When we reported a few problems with an "HDMI error" in our High-Definition Multimedia Interface, who expressed concerns about the reports. We'd met previously with representatives from SimplayHD, a new HDMI testing subsidiary of HDMI chip maker Silicon Image, and we all agreed it would be a good idea to put the HD-A1 through their rigorous testing procedure., we were contacted by representatives of HDMI LLC, the licensing agent behind the
A few days later, the rep from SimplayHD got back to us with the results, and they're not pretty. Apparently the Toshiba HD-A1's HDMI interface, which provides the highest video quality among the player's outputs, is much more susceptible to errors than any HDMI source should be. Specifically, numerous real-world scenarios can induce the "HDMI error" readout we saw on the Toshiba (always accompanied by a lack of any picture on the TV's screen), which sometimes necessitates either restarting the player completely or disconnecting and reconnecting the HDMI cable, but always interrupts playback. Here's an excerpt:
The executive summary is that the Toshiba player appears to be able to handle only two of the many different allowed TV power-on/active states: 1) when TV is fully on with the HDMI input selected and fully active, 2) when HDMI signals effectively indicate the cable has been physically disconnected. The player goes into the Error state whenever it sees the TV's HDMI port in any other kind of standby or interrupted state, which unfortunately, are states seen in the majority of the TVs on the market.In other words, you could get the error and possibly cause the player to crash by simply powering on the TV after the HD-DVD player, by switching inputs on the TV or on an HDMI switching A/V receiver connected to the TV, or even by powering on another piece of gear connected to the same switcher as the player. Of course, many HDMI displays and switchers operate differently, so they may not cause the error while others do.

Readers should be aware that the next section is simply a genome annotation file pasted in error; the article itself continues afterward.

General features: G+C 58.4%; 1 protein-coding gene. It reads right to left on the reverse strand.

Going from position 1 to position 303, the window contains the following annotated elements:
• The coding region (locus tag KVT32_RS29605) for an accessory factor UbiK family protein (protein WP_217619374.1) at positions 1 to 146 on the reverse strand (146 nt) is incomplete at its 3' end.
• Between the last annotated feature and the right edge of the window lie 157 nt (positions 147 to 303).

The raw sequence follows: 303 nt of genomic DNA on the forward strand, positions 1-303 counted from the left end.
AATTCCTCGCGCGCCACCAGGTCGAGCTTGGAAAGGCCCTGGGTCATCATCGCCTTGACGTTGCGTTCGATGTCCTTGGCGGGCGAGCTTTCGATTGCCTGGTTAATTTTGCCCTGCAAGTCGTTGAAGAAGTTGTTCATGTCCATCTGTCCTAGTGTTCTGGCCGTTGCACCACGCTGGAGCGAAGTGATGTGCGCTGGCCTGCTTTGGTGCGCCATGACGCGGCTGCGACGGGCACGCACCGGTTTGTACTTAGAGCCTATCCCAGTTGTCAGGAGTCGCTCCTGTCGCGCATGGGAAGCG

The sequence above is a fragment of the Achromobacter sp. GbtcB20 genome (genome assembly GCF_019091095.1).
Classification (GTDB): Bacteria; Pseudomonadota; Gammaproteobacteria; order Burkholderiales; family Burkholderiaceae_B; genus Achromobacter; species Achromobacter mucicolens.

It's possible that Toshiba will release a new firmware update for its HD-DVD players, which hopefully will address the issues and make its HDMI input less touchy. Of course, all of these problems are exacerbated by the fact that the player takes a minute or more to even turn on, so recovering from crashes is particularly tedious.
A big thanks to SimplayHD for sharing its test results with us.